Schematic Depiction of Surface-Wave OTH Radar: Source- letstalkscience.ca

Raytheon Surface-Wave OTHR Array Deployed at Halifax, Nova Scotia , Canada: Source- letstalkscience.ca

Global Scan of OTH Radars

Currently, about eight countries in the world operate OTHR, with India on the threshold of developing one for maritime surveillance in the Indian Ocean region (IOR).

Apart from the TACMOR described above, the US have also deployed three variants of the Relocatable Sky-Wave OTHR (referring to the ability to relocate transmitters/receivers/operational control centers), predominantly in anti-drug trafficking role, to cover Central America, the Caribbean and South America.  The USAF also maintains six East/West Coast OTH-B Radars in a state called ‘warm storage,’ which preserves the physical and electrical integrity of the system for re-operationalisation, if necessitated, which would take up to 24 months from the date of decision.

Russia installed the 29B6 ‘Kontayner’ Sky wave OTHR in Mordovia, Russia, which has been active since December 2013. The OTHR uses separate transmitter and receiver arrays 300 Km apart to monitor airspace West of Russia, the Mediterranean Sea and the Black Sea regions. An upgraded system is now in place. The ‘Podsolnukh-E’ Surface-Wave OTHR was developed in the early 2000s for detection of surface/aerial targets upto 450 Km. The OTHR can simultaneously track more than 300 surface/air targets including stealth-enabled platforms around the clock and in all weather conditions. It is deployed at three sites in the Sea of Okhotsk, the Sea of Japan, and the Caspian Sea. India has reportedly expressed interest in this OTHR, as stated by a representative of the OEM, State-owned Rosoboronexport JSC during the International Maritime Defense Show-2023, held from 21-25 June this year at Kronstadt (St. Petersburg), Russia.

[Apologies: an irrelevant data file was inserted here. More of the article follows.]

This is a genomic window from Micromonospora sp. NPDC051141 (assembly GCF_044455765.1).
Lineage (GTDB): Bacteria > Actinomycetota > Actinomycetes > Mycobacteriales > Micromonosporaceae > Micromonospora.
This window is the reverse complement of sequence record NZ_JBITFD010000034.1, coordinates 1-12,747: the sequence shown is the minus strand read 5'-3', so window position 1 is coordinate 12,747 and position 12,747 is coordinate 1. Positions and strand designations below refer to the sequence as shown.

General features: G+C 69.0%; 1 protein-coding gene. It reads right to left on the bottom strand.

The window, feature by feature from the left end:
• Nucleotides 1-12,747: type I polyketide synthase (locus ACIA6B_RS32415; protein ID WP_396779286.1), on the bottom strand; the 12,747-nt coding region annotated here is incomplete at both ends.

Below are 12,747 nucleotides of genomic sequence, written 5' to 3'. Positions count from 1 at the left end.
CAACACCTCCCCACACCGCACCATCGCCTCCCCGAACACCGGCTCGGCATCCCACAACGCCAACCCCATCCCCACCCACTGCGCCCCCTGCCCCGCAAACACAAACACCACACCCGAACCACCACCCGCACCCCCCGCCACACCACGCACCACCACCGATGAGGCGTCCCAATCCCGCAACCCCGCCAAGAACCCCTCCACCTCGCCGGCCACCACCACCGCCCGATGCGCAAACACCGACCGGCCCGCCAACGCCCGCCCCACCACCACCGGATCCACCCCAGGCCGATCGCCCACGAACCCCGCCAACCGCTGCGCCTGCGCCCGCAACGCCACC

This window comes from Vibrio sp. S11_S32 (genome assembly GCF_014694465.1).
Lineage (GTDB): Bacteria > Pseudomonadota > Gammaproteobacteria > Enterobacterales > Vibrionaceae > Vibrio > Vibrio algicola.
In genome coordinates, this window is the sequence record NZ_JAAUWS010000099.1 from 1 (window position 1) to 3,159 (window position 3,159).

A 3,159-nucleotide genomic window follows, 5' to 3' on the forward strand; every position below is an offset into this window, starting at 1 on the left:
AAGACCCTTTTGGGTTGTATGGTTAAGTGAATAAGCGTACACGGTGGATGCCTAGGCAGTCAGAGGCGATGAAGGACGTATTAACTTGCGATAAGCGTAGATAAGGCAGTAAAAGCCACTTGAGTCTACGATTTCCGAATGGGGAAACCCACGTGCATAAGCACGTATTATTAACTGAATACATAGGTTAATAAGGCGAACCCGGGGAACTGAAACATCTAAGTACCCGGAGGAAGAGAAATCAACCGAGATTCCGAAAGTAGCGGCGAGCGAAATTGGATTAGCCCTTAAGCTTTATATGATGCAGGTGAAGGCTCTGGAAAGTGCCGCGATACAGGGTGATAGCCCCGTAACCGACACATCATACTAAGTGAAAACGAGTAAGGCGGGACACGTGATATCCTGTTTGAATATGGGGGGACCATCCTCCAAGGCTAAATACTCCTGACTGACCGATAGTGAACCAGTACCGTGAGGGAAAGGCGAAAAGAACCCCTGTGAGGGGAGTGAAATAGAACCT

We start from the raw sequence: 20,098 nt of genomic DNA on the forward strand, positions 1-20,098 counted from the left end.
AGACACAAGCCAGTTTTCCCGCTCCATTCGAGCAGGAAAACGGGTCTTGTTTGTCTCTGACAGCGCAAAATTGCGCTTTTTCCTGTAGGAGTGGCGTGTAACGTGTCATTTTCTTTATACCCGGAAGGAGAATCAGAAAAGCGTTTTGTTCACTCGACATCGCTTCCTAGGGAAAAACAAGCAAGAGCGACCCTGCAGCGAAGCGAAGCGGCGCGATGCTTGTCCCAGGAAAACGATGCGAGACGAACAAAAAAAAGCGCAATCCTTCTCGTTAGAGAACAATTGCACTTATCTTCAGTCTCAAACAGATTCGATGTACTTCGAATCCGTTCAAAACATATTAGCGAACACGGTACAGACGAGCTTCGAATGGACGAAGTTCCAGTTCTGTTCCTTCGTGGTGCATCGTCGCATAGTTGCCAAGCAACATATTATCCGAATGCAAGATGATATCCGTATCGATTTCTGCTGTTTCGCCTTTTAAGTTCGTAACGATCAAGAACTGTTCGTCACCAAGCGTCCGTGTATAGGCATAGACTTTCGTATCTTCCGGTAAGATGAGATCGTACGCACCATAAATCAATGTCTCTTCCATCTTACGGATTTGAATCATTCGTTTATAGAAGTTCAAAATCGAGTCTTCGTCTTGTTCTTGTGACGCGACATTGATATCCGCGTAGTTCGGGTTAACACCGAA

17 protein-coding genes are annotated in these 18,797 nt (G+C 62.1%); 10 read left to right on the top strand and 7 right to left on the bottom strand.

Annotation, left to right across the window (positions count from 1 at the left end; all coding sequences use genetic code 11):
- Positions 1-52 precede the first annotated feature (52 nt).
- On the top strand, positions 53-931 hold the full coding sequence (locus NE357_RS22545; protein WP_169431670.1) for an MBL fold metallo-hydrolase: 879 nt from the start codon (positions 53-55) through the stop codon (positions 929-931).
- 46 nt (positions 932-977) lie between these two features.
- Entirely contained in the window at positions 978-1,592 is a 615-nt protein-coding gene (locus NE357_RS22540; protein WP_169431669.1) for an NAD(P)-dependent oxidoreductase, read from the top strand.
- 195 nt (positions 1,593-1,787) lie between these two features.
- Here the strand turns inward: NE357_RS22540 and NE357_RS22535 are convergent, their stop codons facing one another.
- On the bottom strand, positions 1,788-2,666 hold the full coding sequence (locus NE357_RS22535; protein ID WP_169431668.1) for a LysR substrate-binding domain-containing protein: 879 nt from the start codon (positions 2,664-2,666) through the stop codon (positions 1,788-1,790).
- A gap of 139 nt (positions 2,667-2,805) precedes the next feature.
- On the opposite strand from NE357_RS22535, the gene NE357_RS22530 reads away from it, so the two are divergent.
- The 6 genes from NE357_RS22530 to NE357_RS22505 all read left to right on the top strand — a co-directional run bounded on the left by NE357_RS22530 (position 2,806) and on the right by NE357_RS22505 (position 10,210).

Kontayner Radar Array: Source-globalsecurity.org

The Podsolnukh-E Surface-Wave OTHR: Source-roe.ru